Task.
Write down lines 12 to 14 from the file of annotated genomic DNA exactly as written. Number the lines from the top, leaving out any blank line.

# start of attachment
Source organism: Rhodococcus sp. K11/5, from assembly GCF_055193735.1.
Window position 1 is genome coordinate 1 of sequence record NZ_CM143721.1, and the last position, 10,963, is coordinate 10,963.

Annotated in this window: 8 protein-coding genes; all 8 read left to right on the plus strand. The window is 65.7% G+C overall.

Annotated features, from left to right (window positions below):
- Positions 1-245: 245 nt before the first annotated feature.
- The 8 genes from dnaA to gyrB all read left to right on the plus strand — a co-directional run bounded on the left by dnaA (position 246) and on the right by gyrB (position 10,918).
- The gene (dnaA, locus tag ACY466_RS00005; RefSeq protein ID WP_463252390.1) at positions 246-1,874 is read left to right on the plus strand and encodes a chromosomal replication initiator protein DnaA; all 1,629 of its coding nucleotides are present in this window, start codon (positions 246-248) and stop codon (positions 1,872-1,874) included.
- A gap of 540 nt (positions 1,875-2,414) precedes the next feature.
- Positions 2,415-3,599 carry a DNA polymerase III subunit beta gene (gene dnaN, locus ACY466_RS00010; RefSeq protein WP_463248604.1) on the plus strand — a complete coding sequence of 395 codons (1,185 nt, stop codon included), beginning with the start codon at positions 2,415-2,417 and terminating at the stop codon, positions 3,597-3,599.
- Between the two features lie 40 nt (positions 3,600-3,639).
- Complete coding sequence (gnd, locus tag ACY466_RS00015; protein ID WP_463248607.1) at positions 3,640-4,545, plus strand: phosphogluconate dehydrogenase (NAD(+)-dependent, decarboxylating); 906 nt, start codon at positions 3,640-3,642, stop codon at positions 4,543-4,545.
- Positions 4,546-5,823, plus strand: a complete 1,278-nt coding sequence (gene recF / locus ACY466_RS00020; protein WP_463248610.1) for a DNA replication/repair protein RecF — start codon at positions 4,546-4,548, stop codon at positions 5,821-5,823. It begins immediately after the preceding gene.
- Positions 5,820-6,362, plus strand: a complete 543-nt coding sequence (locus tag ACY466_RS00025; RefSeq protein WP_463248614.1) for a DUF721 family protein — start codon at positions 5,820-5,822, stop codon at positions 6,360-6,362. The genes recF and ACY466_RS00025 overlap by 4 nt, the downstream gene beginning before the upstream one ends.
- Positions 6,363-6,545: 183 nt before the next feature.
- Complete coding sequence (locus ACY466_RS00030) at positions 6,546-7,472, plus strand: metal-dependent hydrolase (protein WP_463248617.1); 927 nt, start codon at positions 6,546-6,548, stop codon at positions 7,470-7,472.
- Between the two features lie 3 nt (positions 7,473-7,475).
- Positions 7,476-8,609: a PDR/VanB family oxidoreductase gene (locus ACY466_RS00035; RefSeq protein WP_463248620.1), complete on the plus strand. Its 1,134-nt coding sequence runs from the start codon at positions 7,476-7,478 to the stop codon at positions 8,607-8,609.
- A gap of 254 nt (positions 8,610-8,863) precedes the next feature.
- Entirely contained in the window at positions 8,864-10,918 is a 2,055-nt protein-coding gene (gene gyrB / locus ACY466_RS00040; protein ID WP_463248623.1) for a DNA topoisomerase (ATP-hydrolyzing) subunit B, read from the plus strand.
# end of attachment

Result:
- Positions 4,546-5,823, plus strand: a complete 1,278-nt coding sequence (gene recF / locus ACY466_RS00020; protein WP_463248610.1) for a DNA replication/repair protein RecF — start codon at positions 4,546-4,548, stop codon at positions 5,821-5,823. It begins immediately after the preceding gene.
- Positions 5,820-6,362, plus strand: a complete 543-nt coding sequence (locus tag ACY466_RS00025; RefSeq protein WP_463248614.1) for a DUF721 family protein — start codon at positions 5,820-5,822, stop codon at positions 6,360-6,362. The genes recF and ACY466_RS00025 overlap by 4 nt, the downstream gene beginning before the upstream one ends.
- Positions 6,363-6,545: 183 nt before the next feature.